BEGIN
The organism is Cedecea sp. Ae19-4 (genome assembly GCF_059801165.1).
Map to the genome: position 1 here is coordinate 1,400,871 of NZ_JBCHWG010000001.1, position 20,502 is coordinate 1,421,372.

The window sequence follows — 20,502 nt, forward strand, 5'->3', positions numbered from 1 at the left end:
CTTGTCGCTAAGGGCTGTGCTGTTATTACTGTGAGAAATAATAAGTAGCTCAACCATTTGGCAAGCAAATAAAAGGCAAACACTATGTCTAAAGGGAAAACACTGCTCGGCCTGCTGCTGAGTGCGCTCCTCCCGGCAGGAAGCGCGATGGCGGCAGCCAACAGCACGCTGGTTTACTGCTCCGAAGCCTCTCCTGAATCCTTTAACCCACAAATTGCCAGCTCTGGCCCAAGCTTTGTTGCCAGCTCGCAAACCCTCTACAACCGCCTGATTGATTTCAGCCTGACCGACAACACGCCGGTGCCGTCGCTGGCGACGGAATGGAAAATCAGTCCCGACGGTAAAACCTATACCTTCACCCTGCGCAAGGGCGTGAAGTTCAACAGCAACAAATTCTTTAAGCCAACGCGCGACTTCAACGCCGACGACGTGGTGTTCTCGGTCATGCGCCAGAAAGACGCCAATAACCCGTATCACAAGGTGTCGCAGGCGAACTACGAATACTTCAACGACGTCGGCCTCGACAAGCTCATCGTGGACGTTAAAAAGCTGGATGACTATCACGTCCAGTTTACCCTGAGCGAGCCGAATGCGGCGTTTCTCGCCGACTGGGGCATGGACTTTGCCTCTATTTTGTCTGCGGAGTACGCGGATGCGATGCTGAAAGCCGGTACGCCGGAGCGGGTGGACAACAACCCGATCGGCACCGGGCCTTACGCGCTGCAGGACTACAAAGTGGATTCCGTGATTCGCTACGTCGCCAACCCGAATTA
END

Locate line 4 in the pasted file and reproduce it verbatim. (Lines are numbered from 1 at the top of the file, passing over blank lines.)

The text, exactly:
CTTGTCGCTAAGGGCTGTGCTGTTATTACTGTGAGAAATAATAAGTAGCTCAACCATTTGGCAAGCAAATAAAAGGCAAACACTATGTCTAAAGGGAAAACACTGCTCGGCCTGCTGCTGAGTGCGCTCCTCCCGGCAGGAAGCGCGATGGCGGCAGCCAACAGCACGCTGGTTTACTGCTCCGAAGCCTCTCCTGAATCCTTTAACCCACAAATTGCCAGCTCTGGCCCAAGCTTTGTTGCCAGCTCGCAAACCCTCTACAACCGCCTGATTGATTTCAGCCTGACCGACAACACGCCGGTGCCGTCGCTGGCGACGGAATGGAAAATCAGTCCCGACGGTAAAACCTATACCTTCACCCTGCGCAAGGGCGTGAAGTTCAACAGCAACAAATTCTTTAAGCCAACGCGCGACTTCAACGCCGACGACGTGGTGTTCTCGGTCATGCGCCAGAAAGACGCCAATAACCCGTATCACAAGGTGTCGCAGGCGAACTACGAATACTTCAACGACGTCGGCCTCGACAAGCTCATCGTGGACGTTAAAAAGCTGGATGACTATCACGTCCAGTTTACCCTGAGCGAGCCGAATGCGGCGTTTCTCGCCGACTGGGGCATGGACTTTGCCTCTATTTTGTCTGCGGAGTACGCGGATGCGATGCTGAAAGCCGGTACGCCGGAGCGGGTGGACAACAACCCGATCGGCACCGGGCCTTACGCGCTGCAGGACTACAAAGTGGATTCCGTGATTCGCTACGTCGCCAACCCGAATTA